Tag Archives: NC Animal Welfare Act

Dalmation sits in Pender County pound for two weeks with a broken hip

Dalmation with broken hip in Pender County pound

This boy came into the Pender County pound on Sept. 27, 2012. He was pulled on Oct. 10 by a rescuer, who immediately noticed something wrong: He had a broken hip.

On Sept 27, 2012, a Dalmation came into the Pender County pound. He was there almost two weeks, until Oct. 10, when he was pulled by a Dalmation breed rescue group, who immediately discovered that he had a broken hip. He had surgery to correct it on Oct. 16.

Dalmationwith broken hip from Pender County pound

The Dalmation after his rescue from the Pender County pound, lying on something cushy.

A pound employee told rescuers that she walked the dog and didn’t see any problem. Sources close to the pound say employees never walk the dogs, however. “The only time those dogs get walked is when they are taking them to the incinerator,” one source said.

The incinerator is where they kill animals.  The kill process at Pender County pound has been described to me like this: the animals are taken out to the incinerator, which is in a fenced area behind the pound. The pets are injected on a table right in front of the incinerator and then rolled into it. One person close to the pound told me: “I’m sure not every animal going into that incinerator is already dead.”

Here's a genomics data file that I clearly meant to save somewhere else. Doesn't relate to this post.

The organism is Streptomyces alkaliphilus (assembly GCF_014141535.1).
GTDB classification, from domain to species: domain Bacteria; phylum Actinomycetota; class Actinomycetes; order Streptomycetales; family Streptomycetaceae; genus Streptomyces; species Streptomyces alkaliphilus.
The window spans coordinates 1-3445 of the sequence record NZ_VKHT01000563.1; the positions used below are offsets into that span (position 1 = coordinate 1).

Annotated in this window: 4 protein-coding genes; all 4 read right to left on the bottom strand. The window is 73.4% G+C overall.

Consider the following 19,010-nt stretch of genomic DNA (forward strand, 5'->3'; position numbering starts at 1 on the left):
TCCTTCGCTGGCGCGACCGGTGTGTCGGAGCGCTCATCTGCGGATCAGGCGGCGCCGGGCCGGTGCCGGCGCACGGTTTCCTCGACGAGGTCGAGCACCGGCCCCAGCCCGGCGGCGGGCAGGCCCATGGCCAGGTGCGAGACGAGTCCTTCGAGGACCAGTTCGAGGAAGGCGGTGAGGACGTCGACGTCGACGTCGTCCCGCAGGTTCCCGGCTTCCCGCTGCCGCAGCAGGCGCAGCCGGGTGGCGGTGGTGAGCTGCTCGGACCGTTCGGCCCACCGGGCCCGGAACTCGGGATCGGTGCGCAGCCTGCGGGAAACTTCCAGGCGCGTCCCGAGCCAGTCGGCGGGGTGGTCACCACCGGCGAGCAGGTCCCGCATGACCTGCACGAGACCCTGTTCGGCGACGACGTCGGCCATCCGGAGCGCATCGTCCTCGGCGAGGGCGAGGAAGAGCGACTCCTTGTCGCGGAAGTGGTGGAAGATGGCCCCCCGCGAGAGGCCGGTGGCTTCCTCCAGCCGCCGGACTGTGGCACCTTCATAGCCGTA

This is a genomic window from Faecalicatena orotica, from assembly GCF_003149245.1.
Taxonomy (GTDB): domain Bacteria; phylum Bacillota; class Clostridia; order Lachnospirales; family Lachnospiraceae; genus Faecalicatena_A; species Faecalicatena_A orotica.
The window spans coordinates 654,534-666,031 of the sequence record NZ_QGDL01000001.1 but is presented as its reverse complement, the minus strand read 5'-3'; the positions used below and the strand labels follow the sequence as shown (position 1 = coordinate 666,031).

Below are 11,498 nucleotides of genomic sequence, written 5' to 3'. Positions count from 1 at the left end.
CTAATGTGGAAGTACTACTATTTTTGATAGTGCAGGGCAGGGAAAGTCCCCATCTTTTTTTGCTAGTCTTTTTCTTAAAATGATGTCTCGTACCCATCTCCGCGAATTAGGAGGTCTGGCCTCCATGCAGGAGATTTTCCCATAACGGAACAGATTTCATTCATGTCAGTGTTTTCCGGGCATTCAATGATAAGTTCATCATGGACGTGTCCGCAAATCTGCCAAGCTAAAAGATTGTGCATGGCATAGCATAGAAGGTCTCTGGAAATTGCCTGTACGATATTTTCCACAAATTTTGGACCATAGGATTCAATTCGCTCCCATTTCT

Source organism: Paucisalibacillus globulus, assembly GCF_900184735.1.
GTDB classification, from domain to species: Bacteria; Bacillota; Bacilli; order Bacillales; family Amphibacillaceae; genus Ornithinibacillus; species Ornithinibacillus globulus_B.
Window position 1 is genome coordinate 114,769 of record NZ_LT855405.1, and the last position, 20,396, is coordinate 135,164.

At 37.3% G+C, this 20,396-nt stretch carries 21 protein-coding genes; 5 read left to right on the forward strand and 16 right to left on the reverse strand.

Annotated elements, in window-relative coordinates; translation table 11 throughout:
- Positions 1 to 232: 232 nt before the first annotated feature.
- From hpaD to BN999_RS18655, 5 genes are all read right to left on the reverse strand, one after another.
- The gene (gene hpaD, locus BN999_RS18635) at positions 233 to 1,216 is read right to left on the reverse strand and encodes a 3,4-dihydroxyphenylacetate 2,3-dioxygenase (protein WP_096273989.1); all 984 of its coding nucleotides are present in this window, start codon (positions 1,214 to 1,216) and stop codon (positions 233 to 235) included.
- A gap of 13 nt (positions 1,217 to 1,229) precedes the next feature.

The purchase of the incinerator last year was opposed by one county commissioner, Jimmy Tate, who said he was afraid it may speed up killing at the pound. He was right.

The fencing that is now around the incinerator had originally been donated by a volunteer to make a place where adopters could go spend time with animals one-on-one. But when Lt. Keith Ramsey, the pound director, got his new incinerator, he dismantled the adoption area so he could put the fencing around his new toy. In other words, he took materials that had been donated to get more animals out of that pound alive and repurposed them to make killing animals and burning their corpses easier and quicker. Oh, but Ramsey just hates the idea of killing any animal and calls it “an unfortunate part of the job.” (And completely unnecessary.)

As for injured and sick animals, the Dalmation is not the first one not to receive necessary veterinary attention at that pound. (NC Animal Welfare Administrative Code.) On Oct 3, 2012, I had posted about a hound with an injured nose who received no care while at the pound, and instead of being released to a rescue that had planned to take him to a vet was given to a man who said he was going to tie the dog to his porch.

I had sent an open records request via email on Sept. 26 for “all records (intake details, records of vet care given while in shelter custody, including vaccinations, and adoption or other outcome details) pertaining to a hound or hound-looking mix with a severely injured nose that was adopted out of the PenderCounty shelter on Friday, Sept. 21.”